Sadiq Khan's election as London´s first ever Muslim mayor is yet another bellwether event indicative of massive demographic shifts happening globally. In the same way that Barack Obama's two elections as the first black president were indications of a new America, Khan's election are indicative of a new London, a new Europe.
While there is the obvious diversity implication of a more Muslim and foreign-born London affecting the numerical outcome, there are two additional contemporary diversity aspects to his election that are easy to overlook: white inclusiveness and the power of multidimensional identity.
Sure, there are the 1 million Muslims who make up part of London's 8 million population and the nearly 40% of Londoners born outside Britain. But Khan's margin of victory of 57%-43%, which was larger than that of his predecessors Boris Johnson and Ken Livingstone, like Barack Obama's 53%-46% (first term) and 51%-47% (second term) also means that Kahn´s and Obama´s roads to victory required the votes of inclusive whites who do not have racial prejudices or fears.
This is especially salient given how much those supporting Kahn´s opponent, Zac Goldsmith, explicitly used strategies and tactics intended to feed xenophobic and islamophobic fears triggered by very recent terrorist attacks in Paris and Brussels and with ever present warnings that London is next. The attempted linkage was simple and deceptive: those killing innocents do so in the name of Islam, and since Khan is Muslim he must therefore be dangerous.
It's a hopeful development that many white Londoners in the wake of extremist violence in the name of Islam indeed quite clearly make the distinction between extremism and Islam. This is Exhibit A of white inclusiveness that news reports focusing only on anti-Muslim sentiments have been overlooking. It´s the same type of openness that led to millions of whites voting for Obama even as the worst kinds of racial aspersions were being hurled his way.
The other next generation diversity development is that as much as Sadiq Khan´s Muslim faith became both a reason to attack him and the news hook of his historical election, he himself has a much more multidimensional identity view of himself: "I'm a Londoner, I'm European, I'm British, I'm English, I'm of Islamic faith, of Asian origin, of Pakistani heritage, a dad, a husband." Sadiq Khan not only was the embodiment of the vast majority of Muslims who are peace loving but, as central as his faith is to him, it is not the only thing about him that defines him. His love for the city he now leads, his national identity as British, his role as a parent and a spouse created other points of connection with those who do not share his faith nor his status as the son of immigrants.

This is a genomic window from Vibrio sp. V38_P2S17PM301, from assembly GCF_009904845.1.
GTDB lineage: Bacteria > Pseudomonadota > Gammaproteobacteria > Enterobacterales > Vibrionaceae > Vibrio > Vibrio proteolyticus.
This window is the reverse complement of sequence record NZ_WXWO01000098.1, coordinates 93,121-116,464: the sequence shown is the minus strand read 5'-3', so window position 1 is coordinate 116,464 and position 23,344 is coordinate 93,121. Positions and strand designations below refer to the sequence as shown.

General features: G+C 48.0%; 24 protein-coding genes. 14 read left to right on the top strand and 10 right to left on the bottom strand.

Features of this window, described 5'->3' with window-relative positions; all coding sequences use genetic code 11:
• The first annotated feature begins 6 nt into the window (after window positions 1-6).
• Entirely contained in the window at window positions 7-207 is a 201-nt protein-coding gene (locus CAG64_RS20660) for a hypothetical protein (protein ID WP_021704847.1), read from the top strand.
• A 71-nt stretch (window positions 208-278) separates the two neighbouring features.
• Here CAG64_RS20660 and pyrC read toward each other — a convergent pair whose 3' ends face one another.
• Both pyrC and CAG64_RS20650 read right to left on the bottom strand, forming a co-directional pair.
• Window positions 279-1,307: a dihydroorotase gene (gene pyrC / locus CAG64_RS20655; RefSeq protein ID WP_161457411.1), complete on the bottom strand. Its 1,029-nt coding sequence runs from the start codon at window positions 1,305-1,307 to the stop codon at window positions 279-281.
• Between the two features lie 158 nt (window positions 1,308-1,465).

These two new diversity implications - white inclusiveness and the power of multidimensional identity - thus creates the possibility of a third way contrary to the polarization that extremist groups are attempting to exploit. Us versus them is a lot easier to hold on to when we as people hold on to simply one form of cultural identity. But when our multiple identities crisscross and overlap, we can relate to one another with a recognition and affirmation of our differences, while at the same time be able to do so from a platform of enough common interests and aspirations to make decisions not based on tribalism but on the merits of the case for who can lead best for the common good.
And to read Mayor elect Kahn´s Manifesto is to see clear evidence that he fully understands the power of his biography to help meet the needs of London´s citizens where he prioritizes making London affordable for families, restoring job opportunity, investing in being a green city, and yes, making the city safe from extremists.
He signs off on his promises with a final declaration: "I´ll be a mayor for all Londoners."
This is the future of diversity -- not any one group rising at the expense of others, but those with different backgrounds rising to inform today´s complex, and dilemma-filled decision making processes with the power of their diverse biographies.